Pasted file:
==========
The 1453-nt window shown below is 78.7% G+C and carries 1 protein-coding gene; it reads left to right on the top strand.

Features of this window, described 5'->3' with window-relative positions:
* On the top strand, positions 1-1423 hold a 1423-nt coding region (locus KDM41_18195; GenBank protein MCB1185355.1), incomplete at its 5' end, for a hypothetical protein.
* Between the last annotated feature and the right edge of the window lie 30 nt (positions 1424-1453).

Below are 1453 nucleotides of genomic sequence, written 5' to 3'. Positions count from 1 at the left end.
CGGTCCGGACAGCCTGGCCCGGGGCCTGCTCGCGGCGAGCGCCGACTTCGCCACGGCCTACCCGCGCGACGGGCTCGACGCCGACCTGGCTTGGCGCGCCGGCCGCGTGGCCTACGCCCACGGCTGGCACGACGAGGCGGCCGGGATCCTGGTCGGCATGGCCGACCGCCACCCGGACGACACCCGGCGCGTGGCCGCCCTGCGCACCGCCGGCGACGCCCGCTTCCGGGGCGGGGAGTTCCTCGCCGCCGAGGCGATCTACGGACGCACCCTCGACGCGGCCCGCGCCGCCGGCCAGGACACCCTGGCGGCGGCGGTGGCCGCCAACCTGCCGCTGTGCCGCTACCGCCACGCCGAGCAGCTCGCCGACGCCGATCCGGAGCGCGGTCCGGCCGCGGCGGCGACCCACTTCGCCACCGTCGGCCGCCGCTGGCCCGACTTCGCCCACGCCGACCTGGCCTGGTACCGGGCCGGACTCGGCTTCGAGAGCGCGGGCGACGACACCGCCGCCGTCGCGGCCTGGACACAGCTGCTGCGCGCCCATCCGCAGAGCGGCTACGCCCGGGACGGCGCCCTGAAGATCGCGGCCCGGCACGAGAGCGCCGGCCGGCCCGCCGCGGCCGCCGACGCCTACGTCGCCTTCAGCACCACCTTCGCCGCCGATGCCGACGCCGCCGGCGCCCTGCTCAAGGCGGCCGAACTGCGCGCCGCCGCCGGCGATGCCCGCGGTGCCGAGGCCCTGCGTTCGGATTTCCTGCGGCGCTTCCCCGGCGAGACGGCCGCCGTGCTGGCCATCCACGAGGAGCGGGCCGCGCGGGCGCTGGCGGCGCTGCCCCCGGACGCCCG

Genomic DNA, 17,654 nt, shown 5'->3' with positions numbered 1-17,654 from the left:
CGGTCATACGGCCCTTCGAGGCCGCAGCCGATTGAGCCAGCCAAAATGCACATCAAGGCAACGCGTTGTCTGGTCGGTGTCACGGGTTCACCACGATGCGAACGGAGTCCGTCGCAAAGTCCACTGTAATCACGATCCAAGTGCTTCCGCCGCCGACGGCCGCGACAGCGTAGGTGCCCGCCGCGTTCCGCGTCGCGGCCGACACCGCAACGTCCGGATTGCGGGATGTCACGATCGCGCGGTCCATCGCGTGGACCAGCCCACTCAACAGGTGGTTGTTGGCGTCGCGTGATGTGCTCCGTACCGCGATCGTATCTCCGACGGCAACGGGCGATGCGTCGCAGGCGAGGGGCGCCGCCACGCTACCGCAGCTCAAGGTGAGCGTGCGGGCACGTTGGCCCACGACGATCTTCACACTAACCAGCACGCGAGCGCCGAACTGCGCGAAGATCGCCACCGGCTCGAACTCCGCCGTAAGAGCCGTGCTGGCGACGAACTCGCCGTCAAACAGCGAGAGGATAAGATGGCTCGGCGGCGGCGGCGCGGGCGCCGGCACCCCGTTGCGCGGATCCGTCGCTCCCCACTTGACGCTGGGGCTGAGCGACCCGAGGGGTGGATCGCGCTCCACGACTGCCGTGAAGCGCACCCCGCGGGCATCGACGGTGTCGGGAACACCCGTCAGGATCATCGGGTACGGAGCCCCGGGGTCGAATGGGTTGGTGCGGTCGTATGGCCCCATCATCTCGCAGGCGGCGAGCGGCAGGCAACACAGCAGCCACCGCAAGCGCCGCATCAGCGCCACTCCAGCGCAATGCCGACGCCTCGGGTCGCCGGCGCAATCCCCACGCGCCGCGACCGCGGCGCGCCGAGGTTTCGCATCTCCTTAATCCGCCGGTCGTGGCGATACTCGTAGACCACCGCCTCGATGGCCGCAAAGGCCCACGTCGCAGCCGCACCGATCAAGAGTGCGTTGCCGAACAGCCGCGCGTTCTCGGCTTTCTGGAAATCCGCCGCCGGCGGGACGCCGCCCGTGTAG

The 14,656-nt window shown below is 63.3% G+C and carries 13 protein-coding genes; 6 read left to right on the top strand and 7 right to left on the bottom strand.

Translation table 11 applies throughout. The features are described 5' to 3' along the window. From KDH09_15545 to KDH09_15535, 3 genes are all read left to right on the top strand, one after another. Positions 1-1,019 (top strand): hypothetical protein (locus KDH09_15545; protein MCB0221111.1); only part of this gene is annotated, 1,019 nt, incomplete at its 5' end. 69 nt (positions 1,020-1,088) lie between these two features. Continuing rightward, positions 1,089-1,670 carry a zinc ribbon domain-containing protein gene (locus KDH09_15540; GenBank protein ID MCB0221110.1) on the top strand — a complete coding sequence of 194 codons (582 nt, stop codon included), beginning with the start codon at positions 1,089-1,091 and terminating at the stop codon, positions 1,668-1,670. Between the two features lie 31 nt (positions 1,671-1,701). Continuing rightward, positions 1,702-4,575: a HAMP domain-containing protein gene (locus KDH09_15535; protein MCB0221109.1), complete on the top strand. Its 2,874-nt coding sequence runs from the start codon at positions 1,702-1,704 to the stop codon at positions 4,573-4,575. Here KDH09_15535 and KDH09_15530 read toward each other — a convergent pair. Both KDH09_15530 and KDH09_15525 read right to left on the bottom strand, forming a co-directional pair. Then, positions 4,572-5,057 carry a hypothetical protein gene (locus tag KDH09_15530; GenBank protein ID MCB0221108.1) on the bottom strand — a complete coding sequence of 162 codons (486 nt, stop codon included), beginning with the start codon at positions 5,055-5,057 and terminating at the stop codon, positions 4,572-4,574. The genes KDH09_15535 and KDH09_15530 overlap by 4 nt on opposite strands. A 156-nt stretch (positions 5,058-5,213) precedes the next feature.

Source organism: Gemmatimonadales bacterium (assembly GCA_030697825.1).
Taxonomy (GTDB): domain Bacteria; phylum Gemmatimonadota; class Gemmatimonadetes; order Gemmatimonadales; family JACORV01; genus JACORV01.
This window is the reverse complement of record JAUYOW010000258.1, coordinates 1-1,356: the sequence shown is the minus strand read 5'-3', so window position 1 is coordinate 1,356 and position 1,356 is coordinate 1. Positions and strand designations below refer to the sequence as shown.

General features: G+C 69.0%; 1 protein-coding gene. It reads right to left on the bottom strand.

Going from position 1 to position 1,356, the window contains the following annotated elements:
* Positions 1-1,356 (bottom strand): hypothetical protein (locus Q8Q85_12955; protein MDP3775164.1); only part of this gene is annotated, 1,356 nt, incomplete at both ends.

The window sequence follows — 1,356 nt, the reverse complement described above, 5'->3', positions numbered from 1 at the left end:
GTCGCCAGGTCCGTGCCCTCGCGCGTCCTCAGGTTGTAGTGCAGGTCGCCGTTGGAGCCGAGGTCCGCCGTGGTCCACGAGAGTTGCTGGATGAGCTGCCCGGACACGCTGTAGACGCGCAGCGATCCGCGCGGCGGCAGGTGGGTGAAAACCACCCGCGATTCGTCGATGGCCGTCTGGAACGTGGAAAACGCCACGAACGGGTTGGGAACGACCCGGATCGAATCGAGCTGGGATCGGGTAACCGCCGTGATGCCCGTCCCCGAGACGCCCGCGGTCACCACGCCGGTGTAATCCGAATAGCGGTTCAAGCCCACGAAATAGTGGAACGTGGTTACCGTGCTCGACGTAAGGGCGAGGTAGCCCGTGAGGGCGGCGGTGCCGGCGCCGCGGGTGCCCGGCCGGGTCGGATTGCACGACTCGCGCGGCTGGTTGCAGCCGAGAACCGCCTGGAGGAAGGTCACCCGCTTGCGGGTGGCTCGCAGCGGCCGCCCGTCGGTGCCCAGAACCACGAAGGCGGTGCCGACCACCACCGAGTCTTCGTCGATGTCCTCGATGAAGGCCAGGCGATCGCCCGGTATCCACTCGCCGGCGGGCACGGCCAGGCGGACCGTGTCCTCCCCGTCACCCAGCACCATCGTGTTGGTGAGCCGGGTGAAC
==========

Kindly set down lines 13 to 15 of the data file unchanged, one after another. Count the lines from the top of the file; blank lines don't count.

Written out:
This window is the reverse complement of record JAUYOW010000258.1, coordinates 1-1,356: the sequence shown is the minus strand read 5'-3', so window position 1 is coordinate 1,356 and position 1,356 is coordinate 1. Positions and strand designations below refer to the sequence as shown.

General features: G+C 69.0%; 1 protein-coding gene. It reads right to left on the bottom strand.

Going from position 1 to position 1,356, the window contains the following annotated elements: